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Thread: finding derivative of an inverse function given f(x) = x^5 +3x +6

  1. #1
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    finding derivative of an inverse function given f(x) = x^5 +3x +6

    given that f(x) = x^5 +3x +6 is one to one, find (f^-1)' (10) (the derivative of the inverse function at x=10)

    I know that the derivative of an inverse function = 1/f'(f^-1 (x))
    f'(x) = 5x^4+3

    However, I am not sure about how to find the value of f^-1 (10)


    i know that point (10, y) on the inverse is the point (y, 10) on f(x)
    So if I can isolate for the x value in the function f(x) = x^5 +3x +6 I will know (10, y) and I will know what f^-1 (10) is

    however, f(x) is a quintic function, and I don't know how to isolate for the x value.

    I've concluded there must be an easier way to solve this that I am not seeing, so any guidance would be much appreciated.

  2. #2
    I'm assuming you would solve for the derivative as normal.

    Then since its f prime to the negative 1 power you would just change it to 1 / f prime. Then solve for your point at x = 10

    If its f to the negative 1 prime.. then invert and use the quotient rule.

  3. #3
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    Quote Originally Posted by fresh View Post
    given that f(x) = x^5 +3x +6 is one to one, find (f^-1)' (10) (the derivative of the inverse function at x=10)

    I know that the derivative of an inverse function = 1/f'(f^-1 (x))
    f'(x) = 5x^4+3

    However, I am not sure about how to find the value of f^-1 (10)


    i know that point (10, y) on the inverse is the point (y, 10) on f(x)
    So if I can isolate for the x value in the function f(x) = x^5 +3x +6 I will know (10, y) and I will know what f^-1 (10) is

    however, f(x) is a quintic function, and I don't know how to isolate for the x value.

    I've concluded there must be an easier way to solve this that I am not seeing, so any guidance would be much appreciated.
    I cannot tell you a general approach to solving quintics, but the integer root theorem lets you solve this one with ease.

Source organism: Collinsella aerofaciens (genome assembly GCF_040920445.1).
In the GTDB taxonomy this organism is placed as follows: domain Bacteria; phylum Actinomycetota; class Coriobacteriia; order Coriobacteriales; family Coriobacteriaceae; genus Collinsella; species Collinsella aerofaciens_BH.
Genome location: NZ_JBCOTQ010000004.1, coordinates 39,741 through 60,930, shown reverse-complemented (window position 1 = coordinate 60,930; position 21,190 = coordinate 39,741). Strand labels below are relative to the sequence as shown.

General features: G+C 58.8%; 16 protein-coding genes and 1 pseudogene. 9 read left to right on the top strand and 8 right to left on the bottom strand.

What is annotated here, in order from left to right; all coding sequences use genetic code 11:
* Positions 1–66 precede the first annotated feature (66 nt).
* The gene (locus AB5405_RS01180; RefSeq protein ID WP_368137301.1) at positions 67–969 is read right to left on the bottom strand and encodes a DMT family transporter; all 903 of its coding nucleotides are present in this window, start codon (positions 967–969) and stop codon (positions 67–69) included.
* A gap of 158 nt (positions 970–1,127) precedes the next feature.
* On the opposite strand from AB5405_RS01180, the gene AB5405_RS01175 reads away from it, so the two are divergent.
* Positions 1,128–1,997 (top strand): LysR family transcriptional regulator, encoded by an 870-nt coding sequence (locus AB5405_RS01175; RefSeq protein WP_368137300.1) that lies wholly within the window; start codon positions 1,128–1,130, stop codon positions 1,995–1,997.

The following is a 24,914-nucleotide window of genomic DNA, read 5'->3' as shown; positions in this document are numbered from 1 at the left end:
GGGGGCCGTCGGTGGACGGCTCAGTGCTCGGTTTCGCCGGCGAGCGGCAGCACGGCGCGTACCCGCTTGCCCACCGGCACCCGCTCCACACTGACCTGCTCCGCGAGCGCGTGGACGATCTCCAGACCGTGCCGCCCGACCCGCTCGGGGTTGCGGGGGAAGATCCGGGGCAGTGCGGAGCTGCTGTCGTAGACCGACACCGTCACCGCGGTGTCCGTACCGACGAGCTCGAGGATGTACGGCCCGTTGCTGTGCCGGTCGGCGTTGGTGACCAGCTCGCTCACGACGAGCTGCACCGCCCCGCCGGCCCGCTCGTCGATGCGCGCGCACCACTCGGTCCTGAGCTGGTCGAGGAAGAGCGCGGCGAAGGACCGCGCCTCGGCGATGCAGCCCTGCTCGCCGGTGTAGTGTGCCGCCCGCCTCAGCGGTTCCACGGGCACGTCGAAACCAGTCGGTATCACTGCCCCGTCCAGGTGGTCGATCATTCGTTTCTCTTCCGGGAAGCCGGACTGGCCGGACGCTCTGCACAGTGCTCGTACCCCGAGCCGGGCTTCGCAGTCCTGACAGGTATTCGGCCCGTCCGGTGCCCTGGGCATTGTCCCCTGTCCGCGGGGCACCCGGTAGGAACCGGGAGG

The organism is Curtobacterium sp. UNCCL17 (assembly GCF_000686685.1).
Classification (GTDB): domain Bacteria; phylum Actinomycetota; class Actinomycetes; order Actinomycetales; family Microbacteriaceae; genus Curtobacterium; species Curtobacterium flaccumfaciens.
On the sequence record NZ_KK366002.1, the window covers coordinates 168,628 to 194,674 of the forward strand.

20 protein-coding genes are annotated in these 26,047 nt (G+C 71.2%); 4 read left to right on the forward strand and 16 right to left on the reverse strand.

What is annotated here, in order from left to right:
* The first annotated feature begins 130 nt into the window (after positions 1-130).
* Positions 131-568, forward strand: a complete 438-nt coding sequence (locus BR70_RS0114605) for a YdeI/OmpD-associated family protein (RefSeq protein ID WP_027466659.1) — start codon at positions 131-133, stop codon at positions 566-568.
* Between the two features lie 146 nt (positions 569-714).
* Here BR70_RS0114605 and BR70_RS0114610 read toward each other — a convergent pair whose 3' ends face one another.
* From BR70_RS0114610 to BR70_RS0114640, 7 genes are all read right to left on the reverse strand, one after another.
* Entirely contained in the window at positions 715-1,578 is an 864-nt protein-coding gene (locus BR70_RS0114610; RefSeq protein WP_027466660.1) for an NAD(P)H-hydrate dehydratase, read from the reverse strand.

[tex]x^5 + 3x + 6 = 10 \iff x^5 + 3x - 4 = 0.[/tex]

    Now, by the integer root theorem, if there is a rational root, it will be an integer that divides 4 evenly. There are only six possibilities, - 4, - 2, - 1, 1, 2, and 4. Obviously, a negative number will not work. Just as obviously, 2 and 4 won't work. How about + 1.

    [tex]1^5 + 3 * 1 + 6 = 1 + 3 + 6 = 10.[/tex]

    [tex]\therefore f(1) = 10 .[/tex]

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    Translate the graph at (1,10) to (0,0)

    P(x) = x^5+3x+6
    P(x+1)-10 = (x+1)^5+3(x+1)+6-10
    P(x+1)-10 = x^5+5x^4+10x^3+10x^2+8x
    P(x+1)-10 ~ 8x near the origin

    P(x+1)-10 at (0,0) has the same slope as P(x) at (1,10)
    P'(1) = 8
    InvP(10) = -1/8
    "What happens in the event horizon, stays in the event horizon" -- Bob Brown (grandpa Bob)

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    Quote Originally Posted by Bob Brown MSEE View Post
    P(x) = x^5+3x+6
    P(x+1)-10 = (x+1)^5+3(x+1)+6-10
    P(x+1)-10 = x^5+5x^4+10x^3+10x^2+8x
    P(x+1)-10 ~ 8x near the origin

    P(x+1)-10 at (0,0) has the same slope as P(x) at (1,10)
    P'(1) = 8
    InvP(10) = -1/8
    I do not understand this answer.

    What is the relevance of P(x + 1)? There is no difficulty in figuring out the derivative of P(x).

    [tex]P'(x) = 5x^4 + 3 \implies P'(1) = 8 \implies \dfrac{1}{P'(1)} = \dfrac{1}{8}.[/tex]

    The question asked was how to find [tex]P^{-1}(10).[/tex]

    Once you know that [tex]P^{-1}(10) = 1,[/tex] the problem is trivial.

    Clearly I am missing something subtle.

  6. #6
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    Quote Originally Posted by JeffM View Post
    I cannot tell you a general approach to solving quintics, but the integer root theorem lets you solve this one with ease.

    [tex]x^5 + 3x + 6 = 10 \iff x^5 + 3x - 4 = 0.[/tex]

    Now, by the integer root theorem, if there is a rational root, it will be an integer that divides 4 evenly. There are only six possibilities, - 4, - 2, - 1, 1, 2, and 4. Obviously, a negative number will not work. Just as obviously, 2 and 4 won't work. How about + 1.

    [tex]1^5 + 3 * 1 + 6 = 1 + 3 + 6 = 10.[/tex]

    [tex]\therefore f(1) = 10 .[/tex]
    Thank you! the problem is really quite simple with the integer root theorem applied.

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    Post Jeff

    Quote Originally Posted by JeffM View Post

    The question asked was how to find [tex]P^{-1}(10).[/tex]

    Once you know that [tex]P^{-1}(10) = 1,[/tex] the problem is trivial.

    Clearly I am missing something subtle.
    Hi Jeff,

    Its good to talk with you again, I've been away.
    On this post, (my bad) I miss read the OP and had the impression that he had guessed by inspection that (1,10) was on the graph. If so, then ...
    STEPS:
    1) Show that (1, 10) is on the polynomial.
    2) Calculate the slope at (1,10)

    My solution was simply a way to do both steps at once.
    HOWEVER I went back to re-read the post -- he did not have [tex]P^{-1}(10).[/tex] -- Clearly you did not miss something subtle

    Thanks for catching my error.
    "What happens in the event horizon, stays in the event horizon" -- Bob Brown (grandpa Bob)

  8. #8
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    Bob

    Ahh I see. Not a problem. I really did think there might have been something subtle going on.

    Thanks for following up.

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